A U.S. District Court Judge recently ordered that the Illinois Department of Corrections (IDOC) should provide sufficient staff and treatment to 12,000 mentally ill inmates who are being treated with “deliberate indifference.” According to the ruling, given by Judge Michael Mihm on May 22, 2018, mentally ill individuals at IDOC are left at the mercy of the Department and have not been provided the minimal level of healthcare. In response to this, on May 28, 2018, Monday, the IDOC said it will appeal against the ruling by arguing that it has made a significant improvement in complying with a two-year-old lawsuit settlement. According to IDOC spokesperson Lindsey Hess, the court-appointed monitor also found significant improvements in the facility’s mental health care delivery system, such as improved timelines of mental health and suicide screenings, increased time out of cells as well as reduced segregation time.
According to judge Mihm, the record presented will not be granted the service unless a preliminary injunction was issued by the Court. As per the federal judge’s order, there was a need to provide these patients of mental illnesses with “constitutionally minimum level of health care.” The Court reached its ruling after last year’s compliance found the Department of Correction’s mental health care to be “unacceptably insufficient and dangerous.”
However, spokesperson Hess does not agree with the ruling. According to her, the facility has ensured that the mentally ill receive adequate treatment that is necessary for their well-being, rehab and re-entry into society as productive individuals by continually making adjustments in its daily operations. Hess also defended the facility’s stand by saying that the facility also complied with the settlement by opening a residential treatment unit at the Dixon prison and a residential treatment facility for inmates with serious mental illnesses in Joliet. As per Hess, the facility will consult the state attorney general to decide on the next step of action.
Mass incarceration of people with mental issues not a solution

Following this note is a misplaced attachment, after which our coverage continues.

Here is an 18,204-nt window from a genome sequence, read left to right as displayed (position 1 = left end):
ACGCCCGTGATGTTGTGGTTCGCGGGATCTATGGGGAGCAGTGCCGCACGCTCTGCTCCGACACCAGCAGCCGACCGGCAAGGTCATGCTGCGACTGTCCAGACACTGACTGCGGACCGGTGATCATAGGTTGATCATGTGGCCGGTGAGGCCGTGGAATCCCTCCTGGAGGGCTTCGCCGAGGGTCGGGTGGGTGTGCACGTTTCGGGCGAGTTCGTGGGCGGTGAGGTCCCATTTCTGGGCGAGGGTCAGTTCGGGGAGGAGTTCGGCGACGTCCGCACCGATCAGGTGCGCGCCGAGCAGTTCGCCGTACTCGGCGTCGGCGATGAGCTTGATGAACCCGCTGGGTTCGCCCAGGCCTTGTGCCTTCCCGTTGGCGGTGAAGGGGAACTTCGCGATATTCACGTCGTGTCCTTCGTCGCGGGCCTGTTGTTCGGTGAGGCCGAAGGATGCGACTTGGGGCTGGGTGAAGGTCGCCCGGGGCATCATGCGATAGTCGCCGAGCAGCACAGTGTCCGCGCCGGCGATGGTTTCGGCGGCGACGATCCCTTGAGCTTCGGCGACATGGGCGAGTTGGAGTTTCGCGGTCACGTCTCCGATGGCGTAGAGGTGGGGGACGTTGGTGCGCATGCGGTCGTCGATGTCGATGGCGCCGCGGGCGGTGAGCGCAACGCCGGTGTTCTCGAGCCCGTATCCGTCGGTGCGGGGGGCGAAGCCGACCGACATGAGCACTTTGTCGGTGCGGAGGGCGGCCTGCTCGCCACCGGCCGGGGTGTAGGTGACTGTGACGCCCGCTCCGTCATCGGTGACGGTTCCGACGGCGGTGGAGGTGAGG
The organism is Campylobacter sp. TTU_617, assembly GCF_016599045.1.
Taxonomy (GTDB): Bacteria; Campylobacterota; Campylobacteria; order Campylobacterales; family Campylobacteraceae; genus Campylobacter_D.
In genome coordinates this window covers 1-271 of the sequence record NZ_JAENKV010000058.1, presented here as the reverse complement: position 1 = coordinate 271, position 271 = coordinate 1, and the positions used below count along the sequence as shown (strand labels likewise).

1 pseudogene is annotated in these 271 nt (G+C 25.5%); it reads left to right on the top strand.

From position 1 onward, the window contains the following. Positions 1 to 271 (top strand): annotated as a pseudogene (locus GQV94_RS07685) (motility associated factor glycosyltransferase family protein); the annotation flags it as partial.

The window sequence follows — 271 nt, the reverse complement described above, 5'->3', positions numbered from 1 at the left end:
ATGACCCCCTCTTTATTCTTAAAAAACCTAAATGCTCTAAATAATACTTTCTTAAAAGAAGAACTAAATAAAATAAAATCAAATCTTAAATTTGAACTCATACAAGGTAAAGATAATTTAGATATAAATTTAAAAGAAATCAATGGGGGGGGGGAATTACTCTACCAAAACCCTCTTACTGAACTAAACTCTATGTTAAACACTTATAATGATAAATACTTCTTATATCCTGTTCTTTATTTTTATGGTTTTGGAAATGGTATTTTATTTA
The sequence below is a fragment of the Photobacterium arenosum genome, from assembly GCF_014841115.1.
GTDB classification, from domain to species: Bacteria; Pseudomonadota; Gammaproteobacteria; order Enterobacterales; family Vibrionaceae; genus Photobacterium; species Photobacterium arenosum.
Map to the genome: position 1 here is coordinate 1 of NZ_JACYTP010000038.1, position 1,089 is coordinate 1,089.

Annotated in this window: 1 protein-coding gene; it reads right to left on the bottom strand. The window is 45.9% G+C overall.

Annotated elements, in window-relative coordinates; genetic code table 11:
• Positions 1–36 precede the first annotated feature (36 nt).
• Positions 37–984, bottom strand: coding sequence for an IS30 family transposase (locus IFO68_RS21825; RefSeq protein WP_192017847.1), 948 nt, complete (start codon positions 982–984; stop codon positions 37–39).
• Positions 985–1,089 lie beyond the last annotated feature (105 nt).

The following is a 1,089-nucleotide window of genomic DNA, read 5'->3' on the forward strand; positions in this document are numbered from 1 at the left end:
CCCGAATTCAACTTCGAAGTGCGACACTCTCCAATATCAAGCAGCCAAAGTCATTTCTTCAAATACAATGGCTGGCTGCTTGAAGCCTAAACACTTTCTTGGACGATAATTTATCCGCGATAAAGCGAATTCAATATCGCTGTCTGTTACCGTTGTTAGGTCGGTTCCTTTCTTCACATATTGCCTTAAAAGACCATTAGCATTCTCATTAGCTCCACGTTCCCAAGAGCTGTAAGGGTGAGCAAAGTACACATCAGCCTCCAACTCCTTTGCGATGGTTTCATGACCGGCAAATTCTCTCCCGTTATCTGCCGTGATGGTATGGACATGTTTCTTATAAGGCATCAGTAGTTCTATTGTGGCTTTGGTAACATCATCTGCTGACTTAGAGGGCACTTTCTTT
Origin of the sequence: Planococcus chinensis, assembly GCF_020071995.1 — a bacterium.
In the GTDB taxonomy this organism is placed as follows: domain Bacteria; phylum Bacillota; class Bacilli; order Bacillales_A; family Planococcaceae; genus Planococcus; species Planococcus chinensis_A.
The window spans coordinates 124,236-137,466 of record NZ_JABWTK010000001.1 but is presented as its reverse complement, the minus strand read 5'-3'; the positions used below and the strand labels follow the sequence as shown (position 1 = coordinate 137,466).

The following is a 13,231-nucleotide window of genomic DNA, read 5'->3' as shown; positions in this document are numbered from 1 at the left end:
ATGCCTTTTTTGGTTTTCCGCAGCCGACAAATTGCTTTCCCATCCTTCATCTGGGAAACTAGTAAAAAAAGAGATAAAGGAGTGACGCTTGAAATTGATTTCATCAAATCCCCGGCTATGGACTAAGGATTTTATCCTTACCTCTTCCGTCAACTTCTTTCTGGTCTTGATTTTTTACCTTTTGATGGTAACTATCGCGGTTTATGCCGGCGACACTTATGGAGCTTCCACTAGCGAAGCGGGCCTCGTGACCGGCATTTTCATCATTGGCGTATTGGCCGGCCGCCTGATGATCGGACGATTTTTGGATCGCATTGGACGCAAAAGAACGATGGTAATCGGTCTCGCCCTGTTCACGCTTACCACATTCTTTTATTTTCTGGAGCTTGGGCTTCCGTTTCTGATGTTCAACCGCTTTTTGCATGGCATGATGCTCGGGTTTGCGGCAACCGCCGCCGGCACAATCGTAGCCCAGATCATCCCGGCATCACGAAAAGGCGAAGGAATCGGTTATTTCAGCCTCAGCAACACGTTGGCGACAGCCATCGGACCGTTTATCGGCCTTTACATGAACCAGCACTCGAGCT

Mental illness affects every aspect of the U.S. criminal justice system with the effect that many people with mental illness cycle back and forth between prisons and community. As per statistics, individuals with mental illness are more likely to encounter police than get medical assistance. Designed as places to hold law-breakers, prisons have been housing an increasing number of individuals with mental problems over the years. Though a vast majority of the incarcerated individuals are not violent criminals, many of them do not receive adequate treatment during their jail term and fail to have access to the necessary health care benefits once they are released. In the absence of adequate mental health treatment in jails, their mental conditions often worsen. Many such individuals wind up in emergency rooms and are prone to get arrested again.
Given the long-term incarceration and isolation methods are no answers to dealing with mental illness of the inmates as well as the astronomical economic and human costs associated with keeping the mentally ill in jails, there is a need to address mental health issues in prisons and develop evidence-based treatment programs to manage the inmates’ mental health treatment needs.
Comprehensive care for mental health needs
Sovereign Health’s Court Services functions as a legal support system for its patients. To ensure that all our clients get adequate treatment for their behavioral health issues, our representatives serve as a mediator between the judge and the district attorney.
Considered to be among the leading behavioral and addiction treatment facility in the U.S., Sovereign Health provides adolescents and adults different levels of care for their mental health and/or addictive disorders. If you or a loved one requires counseling or legal representation, call at our 24/7 helpline number (866) 439-7698 to speak with our experts and get a representation.